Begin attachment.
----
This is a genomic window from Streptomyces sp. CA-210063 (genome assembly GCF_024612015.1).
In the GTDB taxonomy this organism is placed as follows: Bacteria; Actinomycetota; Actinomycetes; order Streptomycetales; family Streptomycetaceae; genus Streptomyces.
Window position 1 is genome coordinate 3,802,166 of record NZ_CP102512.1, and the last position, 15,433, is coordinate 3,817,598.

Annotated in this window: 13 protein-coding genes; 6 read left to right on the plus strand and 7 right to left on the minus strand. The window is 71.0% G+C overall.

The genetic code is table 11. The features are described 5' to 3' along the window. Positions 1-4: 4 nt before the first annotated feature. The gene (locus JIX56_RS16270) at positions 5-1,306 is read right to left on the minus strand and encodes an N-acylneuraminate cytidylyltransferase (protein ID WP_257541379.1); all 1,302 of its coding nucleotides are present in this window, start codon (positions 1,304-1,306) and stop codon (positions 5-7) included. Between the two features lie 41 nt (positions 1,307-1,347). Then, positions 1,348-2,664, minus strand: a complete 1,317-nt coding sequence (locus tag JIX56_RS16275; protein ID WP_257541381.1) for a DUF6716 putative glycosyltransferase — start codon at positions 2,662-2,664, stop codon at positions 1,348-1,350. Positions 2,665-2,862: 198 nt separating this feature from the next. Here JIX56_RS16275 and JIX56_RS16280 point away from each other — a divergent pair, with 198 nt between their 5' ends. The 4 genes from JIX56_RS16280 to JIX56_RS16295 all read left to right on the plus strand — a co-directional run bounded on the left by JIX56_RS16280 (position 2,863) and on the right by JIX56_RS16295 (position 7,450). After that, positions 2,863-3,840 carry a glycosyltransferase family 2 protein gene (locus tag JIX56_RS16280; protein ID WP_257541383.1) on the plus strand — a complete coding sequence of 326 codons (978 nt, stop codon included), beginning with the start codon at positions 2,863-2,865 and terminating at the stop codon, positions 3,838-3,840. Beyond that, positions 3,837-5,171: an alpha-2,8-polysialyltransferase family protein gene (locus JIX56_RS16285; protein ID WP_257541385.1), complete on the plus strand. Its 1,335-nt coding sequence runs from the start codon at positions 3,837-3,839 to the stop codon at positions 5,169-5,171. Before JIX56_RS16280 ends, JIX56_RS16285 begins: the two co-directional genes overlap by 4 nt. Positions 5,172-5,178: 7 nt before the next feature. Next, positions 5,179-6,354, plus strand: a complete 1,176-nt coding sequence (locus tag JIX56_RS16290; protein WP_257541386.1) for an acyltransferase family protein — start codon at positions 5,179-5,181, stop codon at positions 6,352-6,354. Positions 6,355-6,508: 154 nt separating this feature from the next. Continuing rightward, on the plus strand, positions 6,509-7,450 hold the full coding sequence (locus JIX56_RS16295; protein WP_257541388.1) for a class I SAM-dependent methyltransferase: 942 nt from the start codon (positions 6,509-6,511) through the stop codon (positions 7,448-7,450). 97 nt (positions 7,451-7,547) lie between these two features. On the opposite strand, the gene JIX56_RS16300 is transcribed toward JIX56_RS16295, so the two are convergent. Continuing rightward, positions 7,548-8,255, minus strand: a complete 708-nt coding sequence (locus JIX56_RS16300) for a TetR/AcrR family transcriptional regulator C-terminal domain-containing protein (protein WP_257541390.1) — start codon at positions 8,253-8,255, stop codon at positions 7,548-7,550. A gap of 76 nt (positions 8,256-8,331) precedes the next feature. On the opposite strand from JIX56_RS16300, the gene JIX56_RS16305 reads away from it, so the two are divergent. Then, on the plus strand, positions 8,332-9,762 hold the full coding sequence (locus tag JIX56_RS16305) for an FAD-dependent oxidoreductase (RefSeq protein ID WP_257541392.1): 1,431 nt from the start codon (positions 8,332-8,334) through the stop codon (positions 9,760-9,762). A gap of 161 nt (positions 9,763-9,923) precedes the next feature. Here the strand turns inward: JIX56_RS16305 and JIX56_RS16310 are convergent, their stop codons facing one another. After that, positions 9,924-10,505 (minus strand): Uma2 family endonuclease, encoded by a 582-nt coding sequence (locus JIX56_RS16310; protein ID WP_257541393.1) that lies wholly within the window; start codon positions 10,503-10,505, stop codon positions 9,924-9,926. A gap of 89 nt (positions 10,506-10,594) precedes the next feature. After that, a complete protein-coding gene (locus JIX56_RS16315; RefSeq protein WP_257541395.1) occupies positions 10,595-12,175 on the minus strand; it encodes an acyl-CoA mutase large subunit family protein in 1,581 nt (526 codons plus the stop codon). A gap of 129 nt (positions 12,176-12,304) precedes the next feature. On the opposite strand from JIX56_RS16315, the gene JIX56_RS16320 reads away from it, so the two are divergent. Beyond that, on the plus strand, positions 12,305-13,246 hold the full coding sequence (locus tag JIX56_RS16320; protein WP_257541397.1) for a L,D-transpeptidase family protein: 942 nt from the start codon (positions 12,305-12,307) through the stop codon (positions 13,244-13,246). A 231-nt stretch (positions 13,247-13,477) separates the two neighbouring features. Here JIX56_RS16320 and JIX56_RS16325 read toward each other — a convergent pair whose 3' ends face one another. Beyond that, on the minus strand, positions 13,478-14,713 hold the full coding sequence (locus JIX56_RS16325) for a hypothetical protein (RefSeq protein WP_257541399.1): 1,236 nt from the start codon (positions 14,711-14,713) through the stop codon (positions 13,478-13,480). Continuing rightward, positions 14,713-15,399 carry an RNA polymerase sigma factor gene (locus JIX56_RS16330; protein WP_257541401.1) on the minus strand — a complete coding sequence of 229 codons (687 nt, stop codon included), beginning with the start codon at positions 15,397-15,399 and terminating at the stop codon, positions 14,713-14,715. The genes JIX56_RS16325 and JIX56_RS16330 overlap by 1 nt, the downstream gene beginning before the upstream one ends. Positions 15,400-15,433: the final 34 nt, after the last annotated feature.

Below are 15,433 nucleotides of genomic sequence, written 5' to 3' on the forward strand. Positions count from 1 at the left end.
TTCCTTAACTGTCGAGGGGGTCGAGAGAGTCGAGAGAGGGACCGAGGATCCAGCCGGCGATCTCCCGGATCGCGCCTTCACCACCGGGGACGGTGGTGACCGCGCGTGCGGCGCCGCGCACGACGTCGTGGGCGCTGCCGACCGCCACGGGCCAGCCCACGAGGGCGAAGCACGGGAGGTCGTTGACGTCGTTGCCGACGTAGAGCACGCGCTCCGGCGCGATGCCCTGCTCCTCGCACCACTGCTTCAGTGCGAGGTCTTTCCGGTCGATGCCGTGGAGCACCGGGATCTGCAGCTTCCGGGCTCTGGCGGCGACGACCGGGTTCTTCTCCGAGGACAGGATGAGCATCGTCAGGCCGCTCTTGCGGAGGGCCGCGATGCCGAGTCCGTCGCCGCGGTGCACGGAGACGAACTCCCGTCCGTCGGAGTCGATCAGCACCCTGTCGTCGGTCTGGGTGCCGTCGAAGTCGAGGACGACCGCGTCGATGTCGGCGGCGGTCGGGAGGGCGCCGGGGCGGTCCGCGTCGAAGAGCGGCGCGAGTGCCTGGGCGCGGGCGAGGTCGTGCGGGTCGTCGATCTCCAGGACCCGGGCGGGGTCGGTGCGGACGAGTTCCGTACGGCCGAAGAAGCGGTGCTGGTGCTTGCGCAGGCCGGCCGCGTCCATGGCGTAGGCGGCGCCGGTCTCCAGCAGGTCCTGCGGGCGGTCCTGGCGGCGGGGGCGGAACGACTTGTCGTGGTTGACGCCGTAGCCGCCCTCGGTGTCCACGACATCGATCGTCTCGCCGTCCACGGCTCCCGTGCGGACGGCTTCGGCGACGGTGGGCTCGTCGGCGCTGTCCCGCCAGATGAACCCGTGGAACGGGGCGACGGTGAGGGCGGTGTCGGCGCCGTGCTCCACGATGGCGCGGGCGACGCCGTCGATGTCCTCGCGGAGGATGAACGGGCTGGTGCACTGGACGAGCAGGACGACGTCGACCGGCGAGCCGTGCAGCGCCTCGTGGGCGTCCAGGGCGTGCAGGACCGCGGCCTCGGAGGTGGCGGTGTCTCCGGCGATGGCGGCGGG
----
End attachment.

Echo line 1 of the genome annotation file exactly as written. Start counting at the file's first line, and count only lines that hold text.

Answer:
This is a genomic window from Streptomyces sp. CA-210063 (genome assembly GCF_024612015.1).